Language: English, Italian, French, Spanish, Latin

Extent: 19.5 linear feet, (18 boxes and 1 oversized box)

Archive: Seattle University, Lemieux Library and McGoldrick Learning Commons, Special Collections (Seattle, Washington)

Article

La donna che inventó un nido speciale

Publication: Insieme: il giornale della tua famiglia, vol. 13, no. 3

Pages: 180-188

Europe, Fascism, France, Legion d'Onore, Montessori method of education, Western Europe, Parigi, Western Europe

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Language: Italian

ISSN: 1120-4427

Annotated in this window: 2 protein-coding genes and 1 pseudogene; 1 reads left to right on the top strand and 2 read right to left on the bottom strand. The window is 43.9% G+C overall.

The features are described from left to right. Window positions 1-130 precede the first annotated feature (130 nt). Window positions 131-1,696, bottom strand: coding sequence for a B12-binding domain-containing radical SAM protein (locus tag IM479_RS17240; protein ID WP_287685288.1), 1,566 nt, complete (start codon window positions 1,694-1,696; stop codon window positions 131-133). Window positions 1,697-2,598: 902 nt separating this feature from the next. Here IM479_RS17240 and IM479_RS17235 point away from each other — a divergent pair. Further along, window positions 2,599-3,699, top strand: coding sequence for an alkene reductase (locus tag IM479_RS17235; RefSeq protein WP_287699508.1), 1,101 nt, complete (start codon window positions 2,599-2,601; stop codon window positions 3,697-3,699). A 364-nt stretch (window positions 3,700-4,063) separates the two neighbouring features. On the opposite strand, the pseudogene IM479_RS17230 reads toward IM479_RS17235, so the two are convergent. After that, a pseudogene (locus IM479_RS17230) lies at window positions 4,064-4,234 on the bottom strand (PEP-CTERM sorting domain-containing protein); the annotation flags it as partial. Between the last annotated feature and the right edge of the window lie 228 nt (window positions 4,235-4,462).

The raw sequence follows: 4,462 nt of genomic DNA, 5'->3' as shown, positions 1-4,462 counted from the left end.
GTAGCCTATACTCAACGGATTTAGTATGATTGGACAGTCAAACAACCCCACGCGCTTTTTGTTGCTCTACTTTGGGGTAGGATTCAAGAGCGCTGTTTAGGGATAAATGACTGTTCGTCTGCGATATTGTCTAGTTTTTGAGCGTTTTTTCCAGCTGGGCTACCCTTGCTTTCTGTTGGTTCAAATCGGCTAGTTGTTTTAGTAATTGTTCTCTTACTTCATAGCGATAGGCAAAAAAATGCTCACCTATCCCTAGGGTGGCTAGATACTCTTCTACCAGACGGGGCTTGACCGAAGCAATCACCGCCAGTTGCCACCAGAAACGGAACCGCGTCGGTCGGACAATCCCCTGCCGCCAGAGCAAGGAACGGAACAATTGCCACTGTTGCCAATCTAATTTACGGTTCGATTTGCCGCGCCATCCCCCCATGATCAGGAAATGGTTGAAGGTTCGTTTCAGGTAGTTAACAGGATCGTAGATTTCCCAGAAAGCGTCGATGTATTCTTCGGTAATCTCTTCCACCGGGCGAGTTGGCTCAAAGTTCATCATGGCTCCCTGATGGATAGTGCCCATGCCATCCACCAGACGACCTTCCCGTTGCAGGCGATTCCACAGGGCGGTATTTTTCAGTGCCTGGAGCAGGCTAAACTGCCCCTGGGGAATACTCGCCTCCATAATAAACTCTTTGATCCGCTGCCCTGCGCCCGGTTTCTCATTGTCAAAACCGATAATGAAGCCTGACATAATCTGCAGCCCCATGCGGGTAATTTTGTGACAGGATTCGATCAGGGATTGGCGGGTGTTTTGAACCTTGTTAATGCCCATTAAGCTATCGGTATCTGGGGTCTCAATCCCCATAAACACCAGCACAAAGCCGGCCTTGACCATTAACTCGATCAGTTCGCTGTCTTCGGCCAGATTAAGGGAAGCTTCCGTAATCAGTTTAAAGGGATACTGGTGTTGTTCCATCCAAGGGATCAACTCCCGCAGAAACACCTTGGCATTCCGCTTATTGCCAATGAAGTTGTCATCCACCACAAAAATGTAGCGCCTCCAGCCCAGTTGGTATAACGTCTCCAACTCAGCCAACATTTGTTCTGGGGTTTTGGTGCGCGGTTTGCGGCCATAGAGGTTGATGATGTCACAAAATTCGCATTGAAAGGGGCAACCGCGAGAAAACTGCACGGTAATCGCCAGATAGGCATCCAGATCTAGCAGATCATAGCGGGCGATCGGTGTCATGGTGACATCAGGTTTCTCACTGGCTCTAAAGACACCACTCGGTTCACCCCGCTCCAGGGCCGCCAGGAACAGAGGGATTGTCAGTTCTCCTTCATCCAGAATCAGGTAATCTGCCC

Article

One Year's Experiment in Self-Activity at a New School in Switzerland

Available from: Internet Archive

Publication: New Era, vol. 5

Pages: 88-90

Europe, Switzerland, Western Europe

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Language: English

ISSN: 1087-1195

Book Section

Montessori with Culturally Disadvantaged: A Cognitive-Developmental Interpretation of Some Research Findings

Book Title: Montessori Schools in America: Historical, Philosophical, and Empirical Research Perspectives

Pages: 169-180

African American community, Americas, Montessori method of education - Criticism, interpretation, etc., North America, United States of America

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Abstract/Notes: This article was originally published as an entry in Early Education, eds. R. D. Hess and R. M. Bear (Chicago: Aldine, 1968), p. 105-118.

Language: English

Published: Lexington, Massachusetts: Ginn Custom Pub., 1983

Edition: 2nd ed.

ISBN: 0-536-04367-1